Our founder, Neelam Heera, started Cysters in 2015 as way to combat some of the misconceptions around reproductive health.
Neelam felt that issues around reproductive health can often be trivialised by healthcare professionals and sexualised by the ethnic community due to outdated cultural beliefs, male dominated spaces and patriarchy.
What started as social media page to vent some of her frustrations at her diagnosis and lack of understanding, grew into a support group for other people with similar stories to a registered charity. She then decided to leave her legal career, to upscale and grow the charity. The charity is inclusive and work with individuals suffering with reproductive and mental health issues, often tackling sensitive and personal subjects.
The growth has been organic and reflective of the cultural and community needs around reproductive health.
Since the inception of the charity to present we decided to hold on applying for funding. We wanted to grow a community and understand their needs before applying for funding to support this need. 2022 proves to be an ambitious year for Cysters, as they plan to apply for funding to support their already existing projects. We have relied solely on the hard work, dedication of our volunteers. Whether it is tackling period poverty, raising awareness of reproductive wellbeing or writing articles for us, each of our volunteers has been invaluable to our work.
We hope that with the continued growth, and our expertise in working with marginalized groups that we are able to acquire funding to upscale our work across the region.
In 2019 the charity decided to change its registered name from, “Cysters – Womens Support and Awareness Group” to “Cysters” – to reflect its commitment to inclusivity.
The logo was updated to reflect this change, adding in the strap line, “Taking up space, together,” as a reflection of the ethos of the organisation. Whilst we understand everyone has different barriers to healthcare or support, we want everyone to acknowledge that this is a respectful and safe space for everyone. Often marginalised communities are left out of conversations that concern them, they are not reflected in research, and they are never invited to the table to help make changes that will filter down to grassroots communities. Our logo reflects our need to create our own tables, reclaim our narrative and ultimate stand together to make a difference.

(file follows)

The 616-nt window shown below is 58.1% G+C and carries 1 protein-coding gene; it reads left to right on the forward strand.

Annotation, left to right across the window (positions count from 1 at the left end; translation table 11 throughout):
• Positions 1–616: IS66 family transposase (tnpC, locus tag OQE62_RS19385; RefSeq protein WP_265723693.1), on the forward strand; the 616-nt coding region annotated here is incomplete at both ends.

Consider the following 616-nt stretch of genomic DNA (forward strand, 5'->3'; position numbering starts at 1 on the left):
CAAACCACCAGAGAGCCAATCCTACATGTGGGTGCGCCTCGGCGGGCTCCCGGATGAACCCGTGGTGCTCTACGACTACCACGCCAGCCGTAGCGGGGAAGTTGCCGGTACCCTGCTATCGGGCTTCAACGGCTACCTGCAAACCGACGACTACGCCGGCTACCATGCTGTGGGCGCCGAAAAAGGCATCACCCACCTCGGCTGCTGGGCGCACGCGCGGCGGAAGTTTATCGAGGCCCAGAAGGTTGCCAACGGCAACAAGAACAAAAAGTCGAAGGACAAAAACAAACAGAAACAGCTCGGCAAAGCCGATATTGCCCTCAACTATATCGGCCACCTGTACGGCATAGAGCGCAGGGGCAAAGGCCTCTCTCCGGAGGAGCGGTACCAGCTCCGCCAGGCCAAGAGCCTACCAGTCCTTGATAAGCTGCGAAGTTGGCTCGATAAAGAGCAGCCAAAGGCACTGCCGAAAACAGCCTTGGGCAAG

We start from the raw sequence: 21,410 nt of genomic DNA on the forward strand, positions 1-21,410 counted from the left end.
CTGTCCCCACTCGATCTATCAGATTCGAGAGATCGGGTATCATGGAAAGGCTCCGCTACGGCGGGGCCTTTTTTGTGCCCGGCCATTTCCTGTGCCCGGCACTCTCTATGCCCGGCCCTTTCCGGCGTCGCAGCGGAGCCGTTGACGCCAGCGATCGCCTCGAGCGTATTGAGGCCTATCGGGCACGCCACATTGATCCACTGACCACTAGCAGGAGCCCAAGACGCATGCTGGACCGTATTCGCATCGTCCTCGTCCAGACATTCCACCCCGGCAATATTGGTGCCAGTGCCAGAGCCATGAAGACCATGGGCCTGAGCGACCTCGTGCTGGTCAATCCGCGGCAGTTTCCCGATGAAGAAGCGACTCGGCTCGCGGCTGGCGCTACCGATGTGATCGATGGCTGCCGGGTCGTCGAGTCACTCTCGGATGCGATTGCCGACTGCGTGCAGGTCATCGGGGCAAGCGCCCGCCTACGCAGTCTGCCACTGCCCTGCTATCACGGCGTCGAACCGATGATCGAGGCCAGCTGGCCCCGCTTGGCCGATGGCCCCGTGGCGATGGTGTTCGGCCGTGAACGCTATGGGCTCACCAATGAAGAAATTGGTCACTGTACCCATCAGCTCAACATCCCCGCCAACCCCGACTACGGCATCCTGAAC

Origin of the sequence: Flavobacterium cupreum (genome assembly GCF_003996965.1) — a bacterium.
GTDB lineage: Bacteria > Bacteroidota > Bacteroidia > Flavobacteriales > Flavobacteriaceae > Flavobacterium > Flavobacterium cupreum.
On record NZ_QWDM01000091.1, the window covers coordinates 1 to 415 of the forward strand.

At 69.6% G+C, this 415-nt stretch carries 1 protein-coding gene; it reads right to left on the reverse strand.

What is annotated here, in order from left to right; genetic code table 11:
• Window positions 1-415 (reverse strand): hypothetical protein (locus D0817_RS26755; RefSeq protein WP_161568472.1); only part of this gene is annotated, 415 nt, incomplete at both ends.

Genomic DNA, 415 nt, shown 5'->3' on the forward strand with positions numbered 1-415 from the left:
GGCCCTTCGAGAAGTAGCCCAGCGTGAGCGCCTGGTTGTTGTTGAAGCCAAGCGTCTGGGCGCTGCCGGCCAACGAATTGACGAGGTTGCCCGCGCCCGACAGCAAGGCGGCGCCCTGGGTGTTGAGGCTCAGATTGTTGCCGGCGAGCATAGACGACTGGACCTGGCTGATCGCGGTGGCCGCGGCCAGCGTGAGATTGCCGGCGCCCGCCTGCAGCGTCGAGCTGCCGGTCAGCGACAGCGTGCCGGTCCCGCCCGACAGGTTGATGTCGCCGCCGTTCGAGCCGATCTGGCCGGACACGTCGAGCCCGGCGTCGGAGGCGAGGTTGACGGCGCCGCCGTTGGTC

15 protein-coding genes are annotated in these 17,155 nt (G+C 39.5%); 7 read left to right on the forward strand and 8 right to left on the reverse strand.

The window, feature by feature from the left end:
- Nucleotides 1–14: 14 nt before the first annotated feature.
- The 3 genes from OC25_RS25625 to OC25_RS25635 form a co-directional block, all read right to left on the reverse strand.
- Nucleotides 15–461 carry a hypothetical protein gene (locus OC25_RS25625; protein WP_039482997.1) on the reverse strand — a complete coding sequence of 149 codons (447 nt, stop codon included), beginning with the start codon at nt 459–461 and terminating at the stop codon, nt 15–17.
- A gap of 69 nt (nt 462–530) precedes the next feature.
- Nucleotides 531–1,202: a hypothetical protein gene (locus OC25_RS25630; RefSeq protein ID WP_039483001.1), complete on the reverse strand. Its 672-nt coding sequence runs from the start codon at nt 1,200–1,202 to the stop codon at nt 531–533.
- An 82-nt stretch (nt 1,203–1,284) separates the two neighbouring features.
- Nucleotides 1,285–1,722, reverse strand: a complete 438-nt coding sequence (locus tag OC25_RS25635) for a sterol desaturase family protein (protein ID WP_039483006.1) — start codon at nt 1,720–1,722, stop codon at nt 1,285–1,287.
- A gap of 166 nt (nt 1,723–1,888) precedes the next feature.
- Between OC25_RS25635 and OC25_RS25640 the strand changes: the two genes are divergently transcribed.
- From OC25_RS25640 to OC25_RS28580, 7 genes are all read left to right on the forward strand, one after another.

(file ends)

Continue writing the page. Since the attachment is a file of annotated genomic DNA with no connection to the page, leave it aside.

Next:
We cannot create change without each other, and we want to cultivate a community that is supportive, understanding and create an awareness of barriers for others. Recognizing privilege is the first step to supporting others with their journey, using our own privilege to create this space makes us proud to taking these steps amongst our Cysters. We are taking up space, together. We will no longer be silenced, our voices matter too.
The logo also has a “v” sign – representing Virginity. Our founder felt that this was a topic that needed addressing and has used Cysters as a platform to deconstruct the virginity myth, and reclaim our own narrative. Find out more about our founders views here – https://www.youtube.com/watch?v=jyOAIgkid9w
It has been these conversations which led to Neelam being targeted by trolls and receiving death threats by members of the community who wrongly believed that teaching young people about consent, healthy relationships, puberty and virginity encouraged them to be sexual promiscuous.
Neelam also sits on various boards across the West Midlands a Non Executive Director for Healthwatch Birmingham, again supporting the organisations outreach into vulnerable groups. You can find out more about the wider work Neelam is involved in via – Consultant – Facilitator | Linktree